Insights

In brief - UK court considers meaning and effect of Rule D of the York-Antwerp Rules

Mr Justice Teare's decision in MT "Cape Bonny" Tankschiffahrts GmbH & Co KG v Ping An Property and Casualty Insurance Company of China Limited, Beijing Branch [2017] EWHC 3036 has clarified some long unresolved questions of burden of proof in general average.

Insurer denies liability to pay contribution to general average alleging vessel owners failed to exercise due diligence

The oil tanker "Cape Bonny" suffered an engine breakdown in July 2011 whilst undertaking a voyage from Argentina to China. At the time, making matters more difficult, she was attempting to avoid the effect of a typhoon. Towage was arranged and as she was not permitted to enter a Japanese port of refuge, she was towed to South Korea where cargo was transferred to another vessel. She was then towed to sea again to avoid another typhoon before returning to South Korea for repairs.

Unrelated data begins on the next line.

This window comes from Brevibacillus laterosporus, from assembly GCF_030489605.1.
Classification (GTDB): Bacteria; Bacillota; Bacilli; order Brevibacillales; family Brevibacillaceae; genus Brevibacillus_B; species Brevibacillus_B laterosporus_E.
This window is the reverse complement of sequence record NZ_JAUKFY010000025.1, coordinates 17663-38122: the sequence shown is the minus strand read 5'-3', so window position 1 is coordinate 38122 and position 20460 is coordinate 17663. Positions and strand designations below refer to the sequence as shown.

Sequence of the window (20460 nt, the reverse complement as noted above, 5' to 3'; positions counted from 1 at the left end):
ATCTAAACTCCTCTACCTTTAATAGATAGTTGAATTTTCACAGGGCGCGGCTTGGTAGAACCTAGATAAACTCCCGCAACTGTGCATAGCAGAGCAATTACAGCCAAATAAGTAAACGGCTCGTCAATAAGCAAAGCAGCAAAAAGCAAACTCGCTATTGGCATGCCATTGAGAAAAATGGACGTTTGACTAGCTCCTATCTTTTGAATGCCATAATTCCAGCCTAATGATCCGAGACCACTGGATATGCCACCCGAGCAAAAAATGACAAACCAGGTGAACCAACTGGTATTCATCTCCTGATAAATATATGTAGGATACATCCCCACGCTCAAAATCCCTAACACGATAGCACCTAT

General average was declared and the defendant provided a guarantee on behalf of cargo interests to pay any contribution to general average "which may hereafter be ascertained to be properly due". Cargo's contribution was assessed at approximately US$2.1 million.

The defendant insurer denied liability to pay the contribution alleging that the casualty was caused by actionable fault on the part of the vessel owners, that being a failure to exercise due diligence to make the vessel seaworthy.

A dispute arose as to who bore the burden of proof that expenditure was reasonably incurred.

Vessel owners and cargo insurers disagree over what caused metal particles that damaged no. 1 main bearing